The problem occurs when I have two or three books that scratch the same itch. If I’ve got three books that are non-fiction pop science, when I’m in the mood for that kind of read, I now have to split my attention between the three. Same deal if I’ve got two similar-tone fantasies, or four writing-related books.
Splitting my choices means I don’t make nearly as much progress in any of them, which leads to books lingering far too long in my pile. When they linger, it’s more likely I’ll start losing interest in them, and if that happens, the pile grows out of control, unless I avoid Mistake #3. 2
3. You don’t cull your pile.
“But I should finish the books I start!” I know. I know. I feel you. But after years and years of poly-reading, I’ve come to the conclusion that sometimes you just have to cut a dragging book loose.
For one thing, holding onto a book you no longer feel motivated to read weighs down your pile. Every time I see a neglected book on my list, it makes me feel guilty. Feeling guilty sometimes means I avoid my pile all together. Or start committing Mistake #1 again, by picking up new books in order to avoid looking at my disappointing pile.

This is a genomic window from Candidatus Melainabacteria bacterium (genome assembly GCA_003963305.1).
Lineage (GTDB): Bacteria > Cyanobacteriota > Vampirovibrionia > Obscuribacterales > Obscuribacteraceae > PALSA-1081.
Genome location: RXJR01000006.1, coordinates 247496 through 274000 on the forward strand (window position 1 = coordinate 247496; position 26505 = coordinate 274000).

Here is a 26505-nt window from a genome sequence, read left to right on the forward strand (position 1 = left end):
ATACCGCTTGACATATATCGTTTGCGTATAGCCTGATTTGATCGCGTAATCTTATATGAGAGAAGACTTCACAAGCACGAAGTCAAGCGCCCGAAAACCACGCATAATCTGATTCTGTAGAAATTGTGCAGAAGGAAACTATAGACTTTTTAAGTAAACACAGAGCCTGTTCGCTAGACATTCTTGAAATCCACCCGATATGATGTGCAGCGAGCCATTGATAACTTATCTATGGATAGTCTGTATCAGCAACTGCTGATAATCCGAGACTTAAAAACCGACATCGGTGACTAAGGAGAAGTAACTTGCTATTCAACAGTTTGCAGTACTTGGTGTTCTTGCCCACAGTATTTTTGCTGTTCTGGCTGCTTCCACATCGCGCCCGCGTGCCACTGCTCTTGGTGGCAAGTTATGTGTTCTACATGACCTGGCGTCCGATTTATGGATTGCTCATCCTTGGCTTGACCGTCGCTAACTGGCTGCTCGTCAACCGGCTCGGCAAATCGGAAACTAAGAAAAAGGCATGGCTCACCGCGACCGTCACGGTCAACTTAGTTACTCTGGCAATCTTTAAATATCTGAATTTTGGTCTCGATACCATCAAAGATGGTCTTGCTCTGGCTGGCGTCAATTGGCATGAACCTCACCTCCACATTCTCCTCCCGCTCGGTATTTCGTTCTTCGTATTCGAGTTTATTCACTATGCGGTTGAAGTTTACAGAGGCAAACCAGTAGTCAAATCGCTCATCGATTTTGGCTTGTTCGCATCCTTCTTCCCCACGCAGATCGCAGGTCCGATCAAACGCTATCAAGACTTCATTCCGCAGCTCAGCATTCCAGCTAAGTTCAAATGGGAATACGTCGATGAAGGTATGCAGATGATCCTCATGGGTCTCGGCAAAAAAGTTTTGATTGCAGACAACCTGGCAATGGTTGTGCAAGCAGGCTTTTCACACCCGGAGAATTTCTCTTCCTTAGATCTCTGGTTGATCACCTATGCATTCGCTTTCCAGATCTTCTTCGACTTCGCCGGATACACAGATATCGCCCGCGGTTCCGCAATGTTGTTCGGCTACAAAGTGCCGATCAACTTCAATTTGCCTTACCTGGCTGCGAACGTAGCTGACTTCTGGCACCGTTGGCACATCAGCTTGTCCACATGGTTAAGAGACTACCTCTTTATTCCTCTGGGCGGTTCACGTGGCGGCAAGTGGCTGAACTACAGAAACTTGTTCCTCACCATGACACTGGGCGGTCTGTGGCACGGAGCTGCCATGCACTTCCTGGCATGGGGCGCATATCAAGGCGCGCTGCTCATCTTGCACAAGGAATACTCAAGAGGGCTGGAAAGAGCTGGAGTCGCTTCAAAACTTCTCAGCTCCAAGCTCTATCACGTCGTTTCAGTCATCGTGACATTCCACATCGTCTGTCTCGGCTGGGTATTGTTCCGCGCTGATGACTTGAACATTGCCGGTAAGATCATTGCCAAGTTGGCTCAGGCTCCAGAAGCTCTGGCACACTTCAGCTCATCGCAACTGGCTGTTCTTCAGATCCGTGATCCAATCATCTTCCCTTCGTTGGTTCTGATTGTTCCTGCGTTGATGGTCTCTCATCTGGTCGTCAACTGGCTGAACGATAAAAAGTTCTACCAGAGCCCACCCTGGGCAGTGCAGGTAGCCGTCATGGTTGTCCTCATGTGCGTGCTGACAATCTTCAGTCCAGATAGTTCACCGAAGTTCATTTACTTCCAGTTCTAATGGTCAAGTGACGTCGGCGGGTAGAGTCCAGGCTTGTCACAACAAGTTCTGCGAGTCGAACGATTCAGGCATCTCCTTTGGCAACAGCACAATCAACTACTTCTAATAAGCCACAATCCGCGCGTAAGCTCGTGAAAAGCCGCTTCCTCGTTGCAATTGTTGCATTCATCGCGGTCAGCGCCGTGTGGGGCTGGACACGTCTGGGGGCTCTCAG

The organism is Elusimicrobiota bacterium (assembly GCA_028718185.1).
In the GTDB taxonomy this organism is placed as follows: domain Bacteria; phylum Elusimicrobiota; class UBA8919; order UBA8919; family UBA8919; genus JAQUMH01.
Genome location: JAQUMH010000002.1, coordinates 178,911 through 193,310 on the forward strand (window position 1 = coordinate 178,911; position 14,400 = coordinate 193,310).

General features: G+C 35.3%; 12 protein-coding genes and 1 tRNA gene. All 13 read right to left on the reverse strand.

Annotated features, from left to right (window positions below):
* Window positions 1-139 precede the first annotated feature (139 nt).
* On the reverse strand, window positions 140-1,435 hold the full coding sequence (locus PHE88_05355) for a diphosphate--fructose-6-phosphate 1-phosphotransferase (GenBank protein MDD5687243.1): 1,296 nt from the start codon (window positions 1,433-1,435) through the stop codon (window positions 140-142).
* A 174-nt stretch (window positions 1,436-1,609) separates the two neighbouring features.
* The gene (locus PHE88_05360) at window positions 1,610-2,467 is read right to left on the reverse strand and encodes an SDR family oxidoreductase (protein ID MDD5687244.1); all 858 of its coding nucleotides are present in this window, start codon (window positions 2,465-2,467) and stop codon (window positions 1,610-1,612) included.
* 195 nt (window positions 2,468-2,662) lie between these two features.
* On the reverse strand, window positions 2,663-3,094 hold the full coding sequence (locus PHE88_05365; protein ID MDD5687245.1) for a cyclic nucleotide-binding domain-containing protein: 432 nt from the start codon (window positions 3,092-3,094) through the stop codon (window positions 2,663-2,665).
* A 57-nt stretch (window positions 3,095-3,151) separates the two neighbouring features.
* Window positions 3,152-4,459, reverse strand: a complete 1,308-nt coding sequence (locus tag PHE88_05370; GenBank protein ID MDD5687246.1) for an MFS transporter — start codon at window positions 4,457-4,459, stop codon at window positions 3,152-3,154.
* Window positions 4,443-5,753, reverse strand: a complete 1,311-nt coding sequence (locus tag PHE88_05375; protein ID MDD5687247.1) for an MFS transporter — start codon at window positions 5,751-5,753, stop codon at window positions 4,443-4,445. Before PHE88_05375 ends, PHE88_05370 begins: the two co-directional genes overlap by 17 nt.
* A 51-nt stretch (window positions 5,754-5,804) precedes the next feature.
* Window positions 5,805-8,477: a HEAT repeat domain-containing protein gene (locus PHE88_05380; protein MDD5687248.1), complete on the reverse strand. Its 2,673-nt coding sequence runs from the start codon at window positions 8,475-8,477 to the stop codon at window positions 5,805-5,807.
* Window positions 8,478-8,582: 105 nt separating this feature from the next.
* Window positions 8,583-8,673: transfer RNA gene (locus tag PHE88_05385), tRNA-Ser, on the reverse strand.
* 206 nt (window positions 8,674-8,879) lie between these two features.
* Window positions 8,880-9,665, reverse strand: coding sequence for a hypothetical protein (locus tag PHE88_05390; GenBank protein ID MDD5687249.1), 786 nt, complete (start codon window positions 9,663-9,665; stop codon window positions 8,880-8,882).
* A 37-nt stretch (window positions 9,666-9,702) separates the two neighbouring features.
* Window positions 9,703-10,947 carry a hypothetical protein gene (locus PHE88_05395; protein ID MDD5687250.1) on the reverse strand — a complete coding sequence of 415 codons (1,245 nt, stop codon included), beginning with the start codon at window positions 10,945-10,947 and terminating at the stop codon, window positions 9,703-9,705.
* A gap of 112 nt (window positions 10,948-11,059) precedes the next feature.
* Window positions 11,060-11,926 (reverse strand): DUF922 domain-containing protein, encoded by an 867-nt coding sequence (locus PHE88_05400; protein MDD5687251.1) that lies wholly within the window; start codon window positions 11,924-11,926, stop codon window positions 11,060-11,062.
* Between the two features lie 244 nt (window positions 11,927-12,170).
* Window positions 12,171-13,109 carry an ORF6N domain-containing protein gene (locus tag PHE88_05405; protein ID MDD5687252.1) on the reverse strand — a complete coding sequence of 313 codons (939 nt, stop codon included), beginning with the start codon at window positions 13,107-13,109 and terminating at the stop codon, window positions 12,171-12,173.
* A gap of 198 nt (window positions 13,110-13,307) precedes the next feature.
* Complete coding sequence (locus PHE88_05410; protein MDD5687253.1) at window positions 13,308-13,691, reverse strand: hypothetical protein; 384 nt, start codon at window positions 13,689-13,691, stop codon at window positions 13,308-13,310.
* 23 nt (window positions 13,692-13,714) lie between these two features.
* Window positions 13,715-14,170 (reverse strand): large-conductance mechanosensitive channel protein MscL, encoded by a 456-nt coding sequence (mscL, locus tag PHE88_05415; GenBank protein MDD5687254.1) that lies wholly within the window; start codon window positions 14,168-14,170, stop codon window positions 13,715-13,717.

For another thing, once excitement about a read is gone, it may not come back. I’ve held onto books I’d lost interest in for YEARS, and there rarely comes a point when I suddenly find myself excited about it again. And each year that passes without finishing a neglected book feeds the guilt, and that feeds the avoidance, and that’s a recipe for an overloaded pile.
Books you’re no longer interested in can be anchors on your reading motivation, and I’ve come to believe there’s some kernel of truth in what Marie Kondo1 says about unread books: “The moment you first encounter a book is the right time to read it.” Sometimes, you’ve just lost that lovin’ feeling. And that’s okay, too.